As mentioned a couple of days ago, there’s a big push to try growing biofuels on marginal land. “Since irrigation of biomass crops is unlikely to be economic, it is important to identify genotypes that optimize the use of water in different climatic regions and those that are tolerant to salinity and water-deficit stresses,” said Stavridou and colleagues in their paper Novel Miscanthus genotypes selected for different drought tolerance phenotypes show enhanced tolerance across combinations of salinity and drought treatments. In their study, they compared three Miscanthus genotypes to see how they reacted under a combination of stresses.
Understanding how salinity affects Miscanthus could help improve its productivity. “Salt stress reduces the rate of photosynthesis due to stomatal limitation or non-stomatal effects,” said Stavridou and colleagues. “These include decreased chlorophyll content and leaf senescence related to the accumulated ions… and alterations in leaf photochemistry and carbon metabolism…”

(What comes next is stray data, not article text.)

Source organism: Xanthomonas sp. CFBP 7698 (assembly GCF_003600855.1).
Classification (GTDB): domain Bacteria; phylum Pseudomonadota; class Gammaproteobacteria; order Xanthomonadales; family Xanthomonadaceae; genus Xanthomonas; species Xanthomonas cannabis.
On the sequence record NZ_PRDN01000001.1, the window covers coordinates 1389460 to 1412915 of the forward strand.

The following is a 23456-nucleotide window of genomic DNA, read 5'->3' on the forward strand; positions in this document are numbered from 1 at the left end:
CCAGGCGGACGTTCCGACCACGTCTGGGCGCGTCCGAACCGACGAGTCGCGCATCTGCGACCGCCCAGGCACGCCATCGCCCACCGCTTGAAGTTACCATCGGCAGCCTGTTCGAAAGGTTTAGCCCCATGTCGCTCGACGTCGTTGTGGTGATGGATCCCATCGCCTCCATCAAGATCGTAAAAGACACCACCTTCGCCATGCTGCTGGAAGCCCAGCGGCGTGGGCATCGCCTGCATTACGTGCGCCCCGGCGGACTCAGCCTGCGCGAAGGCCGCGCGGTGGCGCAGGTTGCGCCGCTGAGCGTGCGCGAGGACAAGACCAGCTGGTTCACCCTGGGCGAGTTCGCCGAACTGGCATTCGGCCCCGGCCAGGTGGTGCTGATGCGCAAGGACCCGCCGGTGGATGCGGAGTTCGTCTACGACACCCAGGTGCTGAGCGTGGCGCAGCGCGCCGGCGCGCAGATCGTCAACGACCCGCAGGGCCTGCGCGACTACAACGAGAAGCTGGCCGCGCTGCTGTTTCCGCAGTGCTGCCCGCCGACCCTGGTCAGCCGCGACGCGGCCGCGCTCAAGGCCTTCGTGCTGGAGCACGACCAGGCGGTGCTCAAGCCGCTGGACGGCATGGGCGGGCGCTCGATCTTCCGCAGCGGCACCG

The team compared M. floridulus, M. × giganteus and two varieties of M. sinensis to see how they reacted to single and multiple stresses. It should be no surprise that multiple stresses caused more problems than a single stress. The authors said, “. The high-yielding M. × giganteus and M. floridulus genotypes produced more yield under all treatments than the slower-growing but more stress-tolerant M. sinensis genotypes.”
The team conclude that while the higher-yield Miscanthus species are less tolerant, they may still be the source of superior biofuel material.